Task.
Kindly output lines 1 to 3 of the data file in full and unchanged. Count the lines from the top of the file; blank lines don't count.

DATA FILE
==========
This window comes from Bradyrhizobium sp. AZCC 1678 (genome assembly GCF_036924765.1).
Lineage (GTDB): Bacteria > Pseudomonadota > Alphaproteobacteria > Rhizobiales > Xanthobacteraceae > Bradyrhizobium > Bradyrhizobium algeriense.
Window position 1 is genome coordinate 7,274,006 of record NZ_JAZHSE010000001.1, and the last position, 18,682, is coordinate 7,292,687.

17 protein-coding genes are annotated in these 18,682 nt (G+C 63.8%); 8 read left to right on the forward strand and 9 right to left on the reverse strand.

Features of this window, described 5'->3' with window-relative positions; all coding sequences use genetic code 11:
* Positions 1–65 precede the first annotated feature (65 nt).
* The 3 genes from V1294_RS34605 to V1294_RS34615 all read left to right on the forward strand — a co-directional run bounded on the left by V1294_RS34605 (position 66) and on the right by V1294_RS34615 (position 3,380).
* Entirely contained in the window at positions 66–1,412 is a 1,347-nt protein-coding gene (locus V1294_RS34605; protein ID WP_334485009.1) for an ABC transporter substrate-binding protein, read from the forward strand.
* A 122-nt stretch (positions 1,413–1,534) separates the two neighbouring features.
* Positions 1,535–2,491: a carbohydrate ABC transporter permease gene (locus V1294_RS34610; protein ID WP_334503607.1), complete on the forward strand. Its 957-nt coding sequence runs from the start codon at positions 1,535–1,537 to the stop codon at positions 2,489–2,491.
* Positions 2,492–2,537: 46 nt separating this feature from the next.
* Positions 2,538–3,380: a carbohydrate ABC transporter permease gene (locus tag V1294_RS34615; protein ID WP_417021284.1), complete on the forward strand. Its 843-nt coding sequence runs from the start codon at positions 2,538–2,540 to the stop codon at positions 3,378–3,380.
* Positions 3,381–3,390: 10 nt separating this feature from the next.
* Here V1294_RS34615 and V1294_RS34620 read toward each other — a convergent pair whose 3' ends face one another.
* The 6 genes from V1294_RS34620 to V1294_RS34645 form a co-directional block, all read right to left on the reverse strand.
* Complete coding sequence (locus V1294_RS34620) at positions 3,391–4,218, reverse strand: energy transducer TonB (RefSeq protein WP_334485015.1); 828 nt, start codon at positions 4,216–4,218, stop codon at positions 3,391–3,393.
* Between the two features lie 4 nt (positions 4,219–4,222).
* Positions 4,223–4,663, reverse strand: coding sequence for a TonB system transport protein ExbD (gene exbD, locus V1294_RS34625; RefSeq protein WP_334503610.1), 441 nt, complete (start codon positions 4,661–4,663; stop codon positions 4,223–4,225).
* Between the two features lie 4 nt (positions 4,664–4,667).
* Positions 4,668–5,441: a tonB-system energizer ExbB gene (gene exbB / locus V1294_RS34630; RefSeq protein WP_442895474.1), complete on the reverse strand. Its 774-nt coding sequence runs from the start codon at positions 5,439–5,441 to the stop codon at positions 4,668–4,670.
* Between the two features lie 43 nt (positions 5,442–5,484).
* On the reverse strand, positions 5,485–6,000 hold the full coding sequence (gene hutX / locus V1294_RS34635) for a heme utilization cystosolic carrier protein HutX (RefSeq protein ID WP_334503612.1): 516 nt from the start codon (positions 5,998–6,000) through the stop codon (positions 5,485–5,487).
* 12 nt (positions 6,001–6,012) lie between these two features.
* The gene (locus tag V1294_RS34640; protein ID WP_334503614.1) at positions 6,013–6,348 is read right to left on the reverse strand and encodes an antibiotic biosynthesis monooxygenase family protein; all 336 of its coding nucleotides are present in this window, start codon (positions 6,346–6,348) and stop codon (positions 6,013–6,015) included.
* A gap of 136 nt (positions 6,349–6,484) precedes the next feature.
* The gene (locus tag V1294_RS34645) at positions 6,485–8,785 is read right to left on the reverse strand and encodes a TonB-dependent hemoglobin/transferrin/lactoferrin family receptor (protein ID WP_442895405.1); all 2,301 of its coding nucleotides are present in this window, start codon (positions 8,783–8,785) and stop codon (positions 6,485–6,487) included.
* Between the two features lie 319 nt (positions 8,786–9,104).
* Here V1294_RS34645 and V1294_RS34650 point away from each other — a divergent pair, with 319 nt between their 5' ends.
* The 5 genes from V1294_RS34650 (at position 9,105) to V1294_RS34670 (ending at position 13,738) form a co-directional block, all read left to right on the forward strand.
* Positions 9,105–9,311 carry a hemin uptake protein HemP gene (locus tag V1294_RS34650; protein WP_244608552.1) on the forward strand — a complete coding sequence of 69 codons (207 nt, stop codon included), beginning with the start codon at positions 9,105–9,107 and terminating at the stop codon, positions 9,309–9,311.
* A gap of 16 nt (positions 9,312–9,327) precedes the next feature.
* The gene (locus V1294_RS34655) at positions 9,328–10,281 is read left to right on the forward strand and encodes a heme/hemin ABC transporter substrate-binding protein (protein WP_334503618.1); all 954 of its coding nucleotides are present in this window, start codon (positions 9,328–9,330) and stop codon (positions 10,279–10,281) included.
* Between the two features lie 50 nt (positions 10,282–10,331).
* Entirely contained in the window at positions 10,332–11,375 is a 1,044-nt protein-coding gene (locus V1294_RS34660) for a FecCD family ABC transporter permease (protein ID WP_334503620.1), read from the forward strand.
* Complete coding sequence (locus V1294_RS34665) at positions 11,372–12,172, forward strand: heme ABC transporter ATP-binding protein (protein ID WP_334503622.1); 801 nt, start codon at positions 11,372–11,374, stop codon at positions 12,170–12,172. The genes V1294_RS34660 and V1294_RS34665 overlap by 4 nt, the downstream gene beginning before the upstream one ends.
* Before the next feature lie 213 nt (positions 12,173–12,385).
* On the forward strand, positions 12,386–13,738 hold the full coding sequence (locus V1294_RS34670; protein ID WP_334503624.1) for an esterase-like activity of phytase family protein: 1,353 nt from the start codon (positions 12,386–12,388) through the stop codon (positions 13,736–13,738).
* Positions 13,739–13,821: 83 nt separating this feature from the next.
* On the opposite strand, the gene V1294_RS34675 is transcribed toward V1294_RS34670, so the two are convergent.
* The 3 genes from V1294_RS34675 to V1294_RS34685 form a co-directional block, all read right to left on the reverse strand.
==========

This window comes from Bradyrhizobium sp. AZCC 1678 (genome assembly GCF_036924765.1).
Lineage (GTDB): Bacteria > Pseudomonadota > Alphaproteobacteria > Rhizobiales > Xanthobacteraceae > Bradyrhizobium > Bradyrhizobium algeriense.
Window position 1 is genome coordinate 7,274,006 of record NZ_JAZHSE010000001.1, and the last position, 18,682, is coordinate 7,292,687.